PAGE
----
This is a summary of the European public assessment report (EPAR) for Atazanavir Mylan. It explains how the Agency assessed the medicine to recommend its authorisation in the EU and its conditions of use. It is not intended to provide practical advice on how to use Atazanavir Mylan.
For practical information about using Atazanavir Mylan, patients should read the package leaflet or contact their doctor or pharmacist.
- What is Atazanavir Mylan and what is it used for?
Atazanavir Mylan is an HIV medicine used to treat patients infected with human immunodeficiency virus type 1 (HIV-1), a virus that causes acquired immunodeficiency syndrome (AIDS). It is used together with low-dose ritonavir and other antiviral medicines to treat patients aged 6 years and over.
Doctors should prescribe Atazanavir Mylan only after they have looked at which medicines the patient has taken and carried out tests to establish that the virus is likely to respond to Atazanavir Mylan. The medicine is not expected to work in patients in whom many medicines in the same class as Atazanavir Mylan (protease inhibitors) do not work.
Atazanavir Mylan contains the active substance atazanavir.
Atazanavir Mylan is a ‘generic medicine’. This means that Atazanavir Mylan is similar to a ‘reference medicine’ already authorised in the European Union (EU) called Reyataz.
- How is Atazanavir Mylan used?
Atazanavir Mylan is available as capsules (150 mg, 200 mg and 300 mg). It can only be obtained with a prescription and treatment should be started by a doctor who has experience in the treatment of HIV infection.
For adults, the recommended dose is 300 mg once a day. In younger patients, the dose of Atazanavir Mylan depends on body weight. Each dose must be taken with food.
Atazanavir Mylan is normally given with ritonavir to boost its action but doctors can consider stopping ritonavir in adults in some specific situations.
- How does Atazanavir Mylan work?
The active substance in Atazanavir Mylan, atazanavir, is a protease inhibitor. It blocks an enzyme called protease, which is needed for the virus to multiply. Blocking the enzyme prevents the virus from multiplying, slowing down the spread of infection. A small dose of another medicine, ritonavir, is normally given at the same time as a ‘booster’. Ritonavir slows down the break-down of atazanavir, increasing the levels of atazanavir in the blood. This allows a lower dose of atazanavir to be used for the same antiviral effect. Atazanavir Mylan, taken in combination with other antiviral medicines, reduces the amount of HIV in the blood and keeps it at a low level. Atazanavir Mylan does not cure HIV infection or AIDS, but it may delay the damage to the immune system and the development of infections and diseases associated with AIDS.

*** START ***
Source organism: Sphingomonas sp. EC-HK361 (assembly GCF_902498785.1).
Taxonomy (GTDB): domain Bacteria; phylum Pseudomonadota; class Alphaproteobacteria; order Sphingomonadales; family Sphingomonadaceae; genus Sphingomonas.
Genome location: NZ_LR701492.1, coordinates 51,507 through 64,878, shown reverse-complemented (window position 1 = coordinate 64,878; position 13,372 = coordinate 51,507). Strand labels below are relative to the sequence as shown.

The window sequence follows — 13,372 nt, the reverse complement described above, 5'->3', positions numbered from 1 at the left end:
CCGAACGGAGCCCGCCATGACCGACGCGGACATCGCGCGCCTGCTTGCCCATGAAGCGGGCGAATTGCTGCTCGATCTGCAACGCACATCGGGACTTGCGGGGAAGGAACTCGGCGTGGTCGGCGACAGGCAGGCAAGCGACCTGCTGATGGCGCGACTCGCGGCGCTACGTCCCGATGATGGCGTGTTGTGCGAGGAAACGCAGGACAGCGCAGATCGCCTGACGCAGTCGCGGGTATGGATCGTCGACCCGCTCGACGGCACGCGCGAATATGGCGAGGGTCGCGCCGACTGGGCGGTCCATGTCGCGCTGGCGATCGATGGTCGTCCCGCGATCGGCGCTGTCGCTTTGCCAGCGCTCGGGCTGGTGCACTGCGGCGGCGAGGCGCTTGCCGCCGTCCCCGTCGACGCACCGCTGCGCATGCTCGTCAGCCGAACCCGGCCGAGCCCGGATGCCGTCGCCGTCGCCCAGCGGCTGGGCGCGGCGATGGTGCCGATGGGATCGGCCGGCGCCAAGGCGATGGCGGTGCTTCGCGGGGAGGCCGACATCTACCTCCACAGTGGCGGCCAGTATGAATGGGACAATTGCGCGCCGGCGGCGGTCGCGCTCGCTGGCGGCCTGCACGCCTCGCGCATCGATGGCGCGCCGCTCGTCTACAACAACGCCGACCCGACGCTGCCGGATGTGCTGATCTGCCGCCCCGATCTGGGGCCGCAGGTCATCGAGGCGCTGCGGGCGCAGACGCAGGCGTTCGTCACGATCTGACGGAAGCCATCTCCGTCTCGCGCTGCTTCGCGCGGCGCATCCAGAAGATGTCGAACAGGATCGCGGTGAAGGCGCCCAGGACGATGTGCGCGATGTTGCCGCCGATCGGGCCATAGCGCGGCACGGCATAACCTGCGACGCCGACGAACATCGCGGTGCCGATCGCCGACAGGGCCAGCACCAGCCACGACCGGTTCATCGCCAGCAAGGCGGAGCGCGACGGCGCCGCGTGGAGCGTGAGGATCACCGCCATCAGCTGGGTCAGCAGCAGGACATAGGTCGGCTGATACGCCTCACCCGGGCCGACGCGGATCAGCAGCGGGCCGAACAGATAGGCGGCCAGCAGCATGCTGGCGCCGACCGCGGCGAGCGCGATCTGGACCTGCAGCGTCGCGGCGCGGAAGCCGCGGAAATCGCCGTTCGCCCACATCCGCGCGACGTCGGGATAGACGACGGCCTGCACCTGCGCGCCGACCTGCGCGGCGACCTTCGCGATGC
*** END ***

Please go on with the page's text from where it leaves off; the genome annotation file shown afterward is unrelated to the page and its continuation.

- How has Atazanavir Mylan been studied?
Because Atazanavir Mylan is a generic medicine, studies in people have been limited to tests to determine that it is bioequivalent to the reference medicine, Reyataz. Two medicines are bioequivalent when they produce the same levels of the active substance in the body.
- What are the benefits and risks of Atazanavir Mylan?
Because Atazanavir Mylan is a generic medicine and is bioequivalent to the reference medicine, its benefits and risks are taken as being the same as the reference medicine’s.
- Why is Atazanavir Mylan approved?
The Agency’s Committee for Medicinal Products for Human Use (CHMP) concluded that, in accordance with EU requirements, Atazanavir Mylan has been shown to have comparable quality and to be bioequivalent to Reyataz. Therefore, the CHMP’s view was that, as for Reyataz, the benefit outweighs the identified risk. The Committee recommended that Atazanavir Mylan be approved for use in the EU.
- What measures are being taken to ensure the safe and effective use of Atazanavir Mylan?
Recommendations and precautions to be followed by healthcare professionals and patients for the safe and effective use of Atazanavir Mylan have been included in the summary of product characteristics and the package leaflet.
- Other information about Atazanavir Mylan
The European Commission granted a marketing authorisation valid throughout the European Union for Atazanavir Mylan on 22 August 2016.
For more information about treatment with Atazanavir Mylan, read the package leaflet (also part of the EPAR) or contact your doctor or pharmacist.
This EPAR was last updated on 31/01/2017 .
22/08/2016 Atazanavir Mylan -EMEA/H/C/004048
- Annex I - Summary of product characteristics
- Annex IIA - Manufacturing-authorisation holder responsible for batch release
- Annex IIB - Conditions of the marketing authorisation
- Annex IIIA - Labelling
- Annex IIIB - Package leaflet
Please note that the size of the above document can exceed 50 pages.
You are therefore advised to be selective about which sections or pages you wish to print.
Antivirals for systemic use
Atazanavir Mylan, co-administered with low dose ritonavir, is indicated for the treatment of HIV 1 infected adults and paediatric patients 6 years of age and older in combination with other antiretroviral medicinal products.
Based on available virological and clinical data from adult patients, no benefit is expected in patients with strains resistant to multiple protease inhibitors (≥ 4 PI mutations). There are very limited data available from children aged 6 to less than 18 years.
The choice of Atazanavir Mylan in treatment experienced adult and paediatric patients should be based on individual viral resistance testing and the patient’s treatment history.
Changes since initial authorisation of medicine
|Name||Language||First published||Last updated|
Initial marketing-authorisation documents
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|Atazanavir Mylan : EPAR - Public assessment report||HR = Hrvatski||2017-01-31|
|CHMP summary of opinion for Atazanavir Mylan||HR = Hrvatski||2016-06-24|